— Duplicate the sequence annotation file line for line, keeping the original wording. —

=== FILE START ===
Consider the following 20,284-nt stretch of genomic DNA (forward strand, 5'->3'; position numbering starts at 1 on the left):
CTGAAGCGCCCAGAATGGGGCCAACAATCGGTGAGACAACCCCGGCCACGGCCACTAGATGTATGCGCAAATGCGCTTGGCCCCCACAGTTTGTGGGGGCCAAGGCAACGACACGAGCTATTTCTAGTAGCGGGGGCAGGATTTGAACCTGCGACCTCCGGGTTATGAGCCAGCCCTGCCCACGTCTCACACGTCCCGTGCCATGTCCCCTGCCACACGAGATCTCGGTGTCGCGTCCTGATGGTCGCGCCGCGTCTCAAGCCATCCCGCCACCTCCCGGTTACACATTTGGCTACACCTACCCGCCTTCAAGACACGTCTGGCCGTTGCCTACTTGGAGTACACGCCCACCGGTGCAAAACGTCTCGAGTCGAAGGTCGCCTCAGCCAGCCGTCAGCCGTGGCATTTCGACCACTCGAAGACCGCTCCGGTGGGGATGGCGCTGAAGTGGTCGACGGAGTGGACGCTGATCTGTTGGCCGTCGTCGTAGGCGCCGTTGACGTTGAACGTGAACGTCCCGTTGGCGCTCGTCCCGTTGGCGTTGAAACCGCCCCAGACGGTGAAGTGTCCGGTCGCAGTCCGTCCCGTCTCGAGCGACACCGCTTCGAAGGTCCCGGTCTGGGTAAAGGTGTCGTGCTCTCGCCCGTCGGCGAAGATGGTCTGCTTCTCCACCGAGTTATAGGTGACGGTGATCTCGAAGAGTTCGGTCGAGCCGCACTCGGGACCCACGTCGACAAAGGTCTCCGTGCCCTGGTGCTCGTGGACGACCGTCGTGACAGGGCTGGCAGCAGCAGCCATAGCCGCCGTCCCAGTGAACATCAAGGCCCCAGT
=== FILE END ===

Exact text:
Consider the following 20,284-nt stretch of genomic DNA (forward strand, 5'->3'; position numbering starts at 1 on the left):
CTGAAGCGCCCAGAATGGGGCCAACAATCGGTGAGACAACCCCGGCCACGGCCACTAGATGTATGCGCAAATGCGCTTGGCCCCCACAGTTTGTGGGGGCCAAGGCAACGACACGAGCTATTTCTAGTAGCGGGGGCAGGATTTGAACCTGCGACCTCCGGGTTATGAGCCAGCCCTGCCCACGTCTCACACGTCCCGTGCCATGTCCCCTGCCACACGAGATCTCGGTGTCGCGTCCTGATGGTCGCGCCGCGTCTCAAGCCATCCCGCCACCTCCCGGTTACACATTTGGCTACACCTACCCGCCTTCAAGACACGTCTGGCCGTTGCCTACTTGGAGTACACGCCCACCGGTGCAAAACGTCTCGAGTCGAAGGTCGCCTCAGCCAGCCGTCAGCCGTGGCATTTCGACCACTCGAAGACCGCTCCGGTGGGGATGGCGCTGAAGTGGTCGACGGAGTGGACGCTGATCTGTTGGCCGTCGTCGTAGGCGCCGTTGACGTTGAACGTGAACGTCCCGTTGGCGCTCGTCCCGTTGGCGTTGAAACCGCCCCAGACGGTGAAGTGTCCGGTCGCAGTCCGTCCCGTCTCGAGCGACACCGCTTCGAAGGTCCCGGTCTGGGTAAAGGTGTCGTGCTCTCGCCCGTCGGCGAAGATGGTCTGCTTCTCCACCGAGTTATAGGTGACGGTGATCTCGAAGAGTTCGGTCGAGCCGCACTCGGGACCCACGTCGACAAAGGTCTCCGTGCCCTGGTGCTCGTGGACGACCGTCGTGACAGGGCTGGCAGCAGCAGCCATAGCCGCCGTCCCAGTGAACATCAAGGCCCCAGT